Course Content and Outcome Guide for ENG 209
- Course Number:
- ENG 209
- Course Title:
- World Literature-Asian (Japan)
- Credit Hours:
- Lecture Hours:
- Lecture/Lab Hours:
- Lab Hours:
- Special Fee:
Course DescriptionIntroduces a range of Japanese texts and films in order to explore the artistic, social, political, and historical characteristics of Japanese literature from the earliest poems to contemporary novels. Explores movements in literary and artistic traditions from multiple periods (e.g., Heian, Meiji) and analyzes how texts emphasize or resist the values of each historical moment. Considers issues of social class, religion, and aesthetics as they apply to creative works. Prerequisite: WR 115 and RD 115 or equivalent placement test scores. Audit available.
Addendum to Course Description
Intended Outcomes for the course
1. Read Japanese literature and discuss the aesthetics of its periods (e.g. Heian,Muromachi, Edo, etc).
2. Speak to the limitations of translation into English, particularly the fundamental challenge of language embedded value systems.
3. Read Japanese literature with a knowledge of important religious concepts and historical events (e.g.. Shintoism, Buddhism, the policy of isolationism, the bombing of Hiroshima and Nagasaki, westernization,etc).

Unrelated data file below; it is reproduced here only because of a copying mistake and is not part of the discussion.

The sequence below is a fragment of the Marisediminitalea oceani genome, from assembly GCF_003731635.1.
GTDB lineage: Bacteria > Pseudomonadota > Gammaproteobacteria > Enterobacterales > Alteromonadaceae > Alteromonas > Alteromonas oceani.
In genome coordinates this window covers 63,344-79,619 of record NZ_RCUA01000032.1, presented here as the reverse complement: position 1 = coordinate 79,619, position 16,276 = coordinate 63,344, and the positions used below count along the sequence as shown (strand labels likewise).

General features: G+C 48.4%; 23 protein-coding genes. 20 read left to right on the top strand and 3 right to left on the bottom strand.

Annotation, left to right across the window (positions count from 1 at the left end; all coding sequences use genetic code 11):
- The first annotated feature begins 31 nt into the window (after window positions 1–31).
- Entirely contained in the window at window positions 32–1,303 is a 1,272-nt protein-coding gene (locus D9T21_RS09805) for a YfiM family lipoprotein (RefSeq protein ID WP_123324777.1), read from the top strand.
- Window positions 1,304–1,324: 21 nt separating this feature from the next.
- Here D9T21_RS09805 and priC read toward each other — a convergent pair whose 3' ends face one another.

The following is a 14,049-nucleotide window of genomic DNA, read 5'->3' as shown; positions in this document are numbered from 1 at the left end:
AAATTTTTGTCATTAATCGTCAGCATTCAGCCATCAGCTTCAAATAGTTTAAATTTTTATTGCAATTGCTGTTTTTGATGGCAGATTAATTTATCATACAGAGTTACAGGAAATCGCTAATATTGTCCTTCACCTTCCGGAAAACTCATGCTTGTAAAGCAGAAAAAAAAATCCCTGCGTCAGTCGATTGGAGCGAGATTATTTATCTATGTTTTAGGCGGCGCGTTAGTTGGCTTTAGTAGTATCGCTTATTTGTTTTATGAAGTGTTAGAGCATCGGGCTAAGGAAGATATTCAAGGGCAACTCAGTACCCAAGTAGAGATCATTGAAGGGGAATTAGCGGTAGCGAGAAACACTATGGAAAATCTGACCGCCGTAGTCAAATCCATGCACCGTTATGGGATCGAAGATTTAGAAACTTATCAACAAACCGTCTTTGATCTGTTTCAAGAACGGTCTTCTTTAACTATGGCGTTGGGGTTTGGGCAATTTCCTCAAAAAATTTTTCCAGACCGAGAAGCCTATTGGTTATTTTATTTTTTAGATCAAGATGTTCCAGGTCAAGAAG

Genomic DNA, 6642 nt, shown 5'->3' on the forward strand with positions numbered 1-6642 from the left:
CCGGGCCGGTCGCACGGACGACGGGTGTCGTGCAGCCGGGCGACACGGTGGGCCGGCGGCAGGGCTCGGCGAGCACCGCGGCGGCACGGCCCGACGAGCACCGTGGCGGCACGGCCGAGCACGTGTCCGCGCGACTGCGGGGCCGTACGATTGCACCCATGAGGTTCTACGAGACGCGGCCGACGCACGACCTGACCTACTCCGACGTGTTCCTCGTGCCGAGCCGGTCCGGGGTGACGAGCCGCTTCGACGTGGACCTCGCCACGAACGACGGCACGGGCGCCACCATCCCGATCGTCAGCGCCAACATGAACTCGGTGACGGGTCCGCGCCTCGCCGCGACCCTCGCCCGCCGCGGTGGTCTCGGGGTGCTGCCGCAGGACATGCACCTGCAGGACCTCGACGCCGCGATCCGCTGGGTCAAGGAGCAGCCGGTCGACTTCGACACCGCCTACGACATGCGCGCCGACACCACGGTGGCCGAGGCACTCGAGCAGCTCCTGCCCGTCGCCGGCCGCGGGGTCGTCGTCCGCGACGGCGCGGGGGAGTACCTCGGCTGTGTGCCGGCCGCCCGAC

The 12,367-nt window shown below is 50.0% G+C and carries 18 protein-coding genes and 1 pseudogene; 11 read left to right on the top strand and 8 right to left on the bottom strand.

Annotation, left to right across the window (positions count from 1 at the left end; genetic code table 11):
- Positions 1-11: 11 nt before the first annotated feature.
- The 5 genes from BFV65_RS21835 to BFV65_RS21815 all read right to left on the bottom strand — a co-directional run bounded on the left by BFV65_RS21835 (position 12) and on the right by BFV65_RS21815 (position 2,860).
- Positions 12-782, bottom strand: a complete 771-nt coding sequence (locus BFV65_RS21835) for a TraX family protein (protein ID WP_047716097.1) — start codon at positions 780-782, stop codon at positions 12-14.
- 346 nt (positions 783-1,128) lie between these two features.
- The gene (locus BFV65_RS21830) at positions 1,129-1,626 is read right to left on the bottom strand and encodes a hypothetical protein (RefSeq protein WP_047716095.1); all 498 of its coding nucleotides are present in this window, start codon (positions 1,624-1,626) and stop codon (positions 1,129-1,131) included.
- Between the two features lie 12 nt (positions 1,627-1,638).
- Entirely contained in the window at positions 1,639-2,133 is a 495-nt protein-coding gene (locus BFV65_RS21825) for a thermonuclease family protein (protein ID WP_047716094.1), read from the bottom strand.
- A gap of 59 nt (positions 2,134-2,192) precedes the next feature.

4. Write literary analysis that demonstrates an awareness of the different style of thought available in the literature of Japan.
5. Identify works of literature from classical Japanese writers and trace the continuation of their legacy in contemporary texts.
Course Activities and Design
Outcome Assessment Strategies
Assessment tools may include informal responses to study questions; evaluation of small- and full-group discussion; in-class writing; journals; formal essays; presentations by individuals and groups; and short and long essay exams. Both instructor and peer evaluation may be incorporated in the assessment process.
Course Content (Themes, Concepts, Issues and Skills)
Competencies and Skills
· understanding literary texts through contexts such as society, politics,artistic conventions, multiple interpretations of an author, etc.
· writing about literature
· close readings
· critical reading employing reviews and critical essays
· comparison and contrast of Japanese literary history with other western and non-western traditions
· speaking and listening reflectively
· small-group collaboration